• Plan to stay in your home for at least three years                         
  • Purchase electricity from a utility
  • Have broadband internet access
  • Live in or near Fremont, CA

What will household residents be asked to do?

As a part of this study you will be asked to:

1. Complete an online survey about household appliances and devices and the presence of solar panels and electric vehicles as well as central cooling and heating.

2. At a pre-arranged time allow Stanford/SLAC staff to visit your home and view your generation and consumption appliances and devices as well as view the breaker panel and space around the panel.

3. At a pre-arranged time, allow a research team of two or three Stanford/SLAC researchers or staff (one is a certified electrician) to install electricity monitoring devices in your home. The devices will stay in your home for the duration of the study. Installation takes approximately 2 hours.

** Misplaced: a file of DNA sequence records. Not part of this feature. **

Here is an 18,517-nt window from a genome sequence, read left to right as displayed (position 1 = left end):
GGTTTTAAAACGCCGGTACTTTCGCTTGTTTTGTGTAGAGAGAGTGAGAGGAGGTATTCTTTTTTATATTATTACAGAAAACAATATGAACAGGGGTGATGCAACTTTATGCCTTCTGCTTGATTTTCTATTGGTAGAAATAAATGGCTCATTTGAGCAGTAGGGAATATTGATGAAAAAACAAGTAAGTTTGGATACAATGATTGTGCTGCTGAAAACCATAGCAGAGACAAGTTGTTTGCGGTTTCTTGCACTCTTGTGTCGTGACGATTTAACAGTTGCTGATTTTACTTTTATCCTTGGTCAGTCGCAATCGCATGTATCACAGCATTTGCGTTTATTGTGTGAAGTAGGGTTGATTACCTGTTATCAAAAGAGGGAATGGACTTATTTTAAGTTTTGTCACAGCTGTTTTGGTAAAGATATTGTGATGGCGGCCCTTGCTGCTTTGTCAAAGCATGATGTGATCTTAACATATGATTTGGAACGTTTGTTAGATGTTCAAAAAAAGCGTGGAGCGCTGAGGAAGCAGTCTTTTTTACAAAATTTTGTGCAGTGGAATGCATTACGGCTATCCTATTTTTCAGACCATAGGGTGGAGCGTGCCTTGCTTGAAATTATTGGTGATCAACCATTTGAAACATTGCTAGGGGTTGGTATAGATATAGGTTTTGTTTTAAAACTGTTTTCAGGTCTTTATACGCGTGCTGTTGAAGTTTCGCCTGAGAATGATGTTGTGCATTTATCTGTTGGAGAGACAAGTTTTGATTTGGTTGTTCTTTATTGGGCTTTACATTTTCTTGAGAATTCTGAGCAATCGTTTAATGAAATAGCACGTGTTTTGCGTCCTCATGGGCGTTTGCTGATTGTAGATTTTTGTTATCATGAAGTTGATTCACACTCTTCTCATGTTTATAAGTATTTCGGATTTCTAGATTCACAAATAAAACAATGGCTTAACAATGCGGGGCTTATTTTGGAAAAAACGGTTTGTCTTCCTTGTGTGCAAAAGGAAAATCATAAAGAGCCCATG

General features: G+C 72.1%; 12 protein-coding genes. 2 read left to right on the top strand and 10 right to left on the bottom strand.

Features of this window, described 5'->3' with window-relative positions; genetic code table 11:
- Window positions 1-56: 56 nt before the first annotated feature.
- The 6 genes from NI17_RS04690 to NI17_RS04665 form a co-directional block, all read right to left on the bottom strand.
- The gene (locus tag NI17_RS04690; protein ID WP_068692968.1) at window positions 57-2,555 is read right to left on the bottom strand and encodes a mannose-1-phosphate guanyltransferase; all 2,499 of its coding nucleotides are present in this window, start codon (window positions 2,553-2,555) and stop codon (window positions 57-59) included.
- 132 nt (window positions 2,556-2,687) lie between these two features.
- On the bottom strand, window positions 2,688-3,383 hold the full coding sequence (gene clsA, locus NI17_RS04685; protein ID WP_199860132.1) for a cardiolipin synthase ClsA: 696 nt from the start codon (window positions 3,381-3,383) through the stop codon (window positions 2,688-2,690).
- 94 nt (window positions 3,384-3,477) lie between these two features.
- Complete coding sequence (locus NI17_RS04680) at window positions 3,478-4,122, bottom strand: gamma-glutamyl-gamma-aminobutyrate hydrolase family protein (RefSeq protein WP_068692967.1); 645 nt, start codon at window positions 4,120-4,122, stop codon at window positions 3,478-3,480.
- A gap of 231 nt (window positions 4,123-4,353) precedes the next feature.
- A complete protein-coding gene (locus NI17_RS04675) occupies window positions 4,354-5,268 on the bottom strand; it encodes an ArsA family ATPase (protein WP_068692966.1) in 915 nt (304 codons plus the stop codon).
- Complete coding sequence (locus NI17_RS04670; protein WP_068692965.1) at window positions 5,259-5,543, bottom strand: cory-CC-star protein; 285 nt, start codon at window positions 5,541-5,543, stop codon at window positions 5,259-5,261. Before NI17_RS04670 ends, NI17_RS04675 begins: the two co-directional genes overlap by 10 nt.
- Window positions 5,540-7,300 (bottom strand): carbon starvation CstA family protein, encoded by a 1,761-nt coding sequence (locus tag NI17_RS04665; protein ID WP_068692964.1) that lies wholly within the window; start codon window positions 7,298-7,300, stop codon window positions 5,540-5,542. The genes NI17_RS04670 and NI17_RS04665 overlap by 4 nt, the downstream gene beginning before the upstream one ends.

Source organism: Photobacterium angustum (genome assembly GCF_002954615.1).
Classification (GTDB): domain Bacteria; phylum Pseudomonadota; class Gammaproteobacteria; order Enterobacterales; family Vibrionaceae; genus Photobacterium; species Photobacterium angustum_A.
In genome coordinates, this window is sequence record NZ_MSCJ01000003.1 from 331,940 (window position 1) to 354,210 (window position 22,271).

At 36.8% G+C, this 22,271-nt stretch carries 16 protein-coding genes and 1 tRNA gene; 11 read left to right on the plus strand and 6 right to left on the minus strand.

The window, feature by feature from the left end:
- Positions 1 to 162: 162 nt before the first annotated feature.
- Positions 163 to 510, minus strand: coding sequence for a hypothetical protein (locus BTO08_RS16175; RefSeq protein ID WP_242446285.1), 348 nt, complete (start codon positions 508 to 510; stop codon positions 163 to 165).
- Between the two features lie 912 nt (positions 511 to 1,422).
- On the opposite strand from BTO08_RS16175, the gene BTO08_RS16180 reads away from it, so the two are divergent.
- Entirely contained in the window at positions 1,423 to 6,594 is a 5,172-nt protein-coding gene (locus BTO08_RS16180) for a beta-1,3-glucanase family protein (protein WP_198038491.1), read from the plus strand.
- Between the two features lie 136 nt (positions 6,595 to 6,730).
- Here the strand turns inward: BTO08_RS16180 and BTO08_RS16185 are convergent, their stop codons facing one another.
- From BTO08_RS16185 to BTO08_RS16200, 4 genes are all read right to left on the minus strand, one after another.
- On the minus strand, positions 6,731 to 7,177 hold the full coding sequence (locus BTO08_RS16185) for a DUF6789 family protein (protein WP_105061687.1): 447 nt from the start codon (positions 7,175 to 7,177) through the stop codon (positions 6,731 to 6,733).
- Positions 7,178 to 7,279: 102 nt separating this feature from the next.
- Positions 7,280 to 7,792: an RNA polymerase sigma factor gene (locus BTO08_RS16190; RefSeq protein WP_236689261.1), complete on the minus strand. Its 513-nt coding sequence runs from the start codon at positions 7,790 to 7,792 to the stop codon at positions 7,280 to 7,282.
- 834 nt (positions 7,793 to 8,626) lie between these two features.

4. After installation, you can forget about the devices during the studies. In case we determine that one or more of the devices is not working properly we will contact you to schedule a time to fix the device.

5. Researchers will install, at a pre-arranged time, a Home Hub energy management device. As in the previous period, an electrician, and a researcher will schedule a convenient time to come and install these devices and explain them to you. Installation may take up to 2-3 hours. During this period, Stanford University / SLAC will run some preliminary tests on the new devices, these energy data tests will not affect your appliances, your home temperature comfort, and will not be apparent to household members.